Asian shares dipped on Monday while the dollar drifted higher at the start of a hectic week, as markets awaited a flurry of rate decisions from the U.S. Federal Reserve, the European Central Bank and others.
The U.S. consumer inflation report on Tuesday will set the tone for markets for the week. Economists expect core inflation to ease to 6.1% in November from a year ago, compared with a rise of 6.3% the previous month.
However, risk could be on the upside, after data on Friday showed producer prices increased at a faster-than-expected pace, fuelling concerns the CPI report may indicate inflation is sticky and interest rates may have to stay higher for longer.
Wall Street dropped, Treasury yields advanced and while the dollar pared earlier losses.
In Asia, MSCI’s broadest index of Asia-Pacific shares outside Japan eased 0.1% on Monday, after tumbling 2.6% last week – the biggest fall since late September.
Japan’s Nikkei dipped 0.5%, while South Korea dropped 0.7%. S&P 500 futures slipped 0.2%, while Nasdaq futures fell 0.3%, as caution mostly reigned.
“This week, markets could go anywhere… A hotter CPI say 6.4% (and above) and a hawkish set of dots from the Fed and statement from Powell could see funds call it a day for 2022 risk bleeds into 2023 and funds buy back USD shorts,” said Chris Weston, head of research at Pepperstone.
“It would be a big surprise if we didn’t see the Fed step down to a 50bp hike… We also want to understand if Jay Powell opens the door to a slowdown to a 25bp hiking pace from February – again, while in line with market pricing, this could be taken that we’re closer to the end of the hiking cycle and is a modest USD negative.”
Fed policymakers are widely expected to raise rates by 50 basis points on Wednesday at their last meeting of the year, to a range of 4.25% to 4.50%, which would mark a slower pace of rate increases.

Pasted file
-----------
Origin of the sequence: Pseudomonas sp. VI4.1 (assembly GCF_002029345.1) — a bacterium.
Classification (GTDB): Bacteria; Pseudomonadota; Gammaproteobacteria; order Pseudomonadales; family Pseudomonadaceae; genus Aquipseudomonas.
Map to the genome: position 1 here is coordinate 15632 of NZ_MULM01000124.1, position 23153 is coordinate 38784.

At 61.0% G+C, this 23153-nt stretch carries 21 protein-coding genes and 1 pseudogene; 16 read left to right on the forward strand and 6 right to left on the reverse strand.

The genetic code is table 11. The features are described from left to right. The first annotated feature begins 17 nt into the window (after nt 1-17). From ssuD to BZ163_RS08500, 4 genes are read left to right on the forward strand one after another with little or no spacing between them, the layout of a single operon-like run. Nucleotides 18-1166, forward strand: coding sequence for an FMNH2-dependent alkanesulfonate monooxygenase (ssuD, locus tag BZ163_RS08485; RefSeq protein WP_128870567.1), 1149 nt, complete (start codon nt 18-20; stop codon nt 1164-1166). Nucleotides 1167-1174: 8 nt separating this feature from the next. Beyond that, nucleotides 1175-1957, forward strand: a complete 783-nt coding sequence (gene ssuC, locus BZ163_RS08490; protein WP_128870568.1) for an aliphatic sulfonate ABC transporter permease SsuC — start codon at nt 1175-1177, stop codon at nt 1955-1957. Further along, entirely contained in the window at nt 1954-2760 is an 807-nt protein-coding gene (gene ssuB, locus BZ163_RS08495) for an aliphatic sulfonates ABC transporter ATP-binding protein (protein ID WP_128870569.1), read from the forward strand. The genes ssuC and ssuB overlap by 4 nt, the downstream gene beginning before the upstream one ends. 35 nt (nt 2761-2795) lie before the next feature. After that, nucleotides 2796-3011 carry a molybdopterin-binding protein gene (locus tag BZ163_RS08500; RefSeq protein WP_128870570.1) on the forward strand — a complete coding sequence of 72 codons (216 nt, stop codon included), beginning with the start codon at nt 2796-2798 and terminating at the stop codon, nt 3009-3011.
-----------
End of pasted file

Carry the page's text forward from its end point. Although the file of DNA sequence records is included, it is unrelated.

Futures also show the terminal rate peaking at 4.961% next May, and then declining to 4.488% by December 2023, as markets priced in some cuts from the Fed as the U.S. economy slows.
In addition to the Fed, the European Central Bank and the Bank of England are also set to announce interest rate hikes, as policymakers continue to put the brakes on growth to curb inflation.
In the currency markets, the U.S. dollar drifted 0.1% higher against a basket of currencies to 105.01, although it is not too far away from the five-month trough of 104.1 a week ago.
Sterling fell 0.2% to $1.2242, while the Aussie slipped 0.19% to $0.6783.
Treasury yields held largely steady on Monday after rallying from the lowest levels in three months during the previous session.
The yield on benchmark 10-year Treasury notes held at 3.5875%, compared with its U.S. close of 3.5670%. The two-year yield touched 4.3610%, up slightly from its U.S. close of 4.330%.
The yield curve remains inverted at around -77bps, pointing towards a possible U.S. recession in the near future.
In the oil market, prices rose by more than 1% after falling to the lowest level this year on global recession fears.
U.S. West Texas Intermediate (WTI) crude futures surged 1.4% to $72.03 per barrel, while Brent crude settled at $77.15 a barrel, also 1.4% higher.
Spot gold was slightly lower, trading at $1,796.04 per ounce.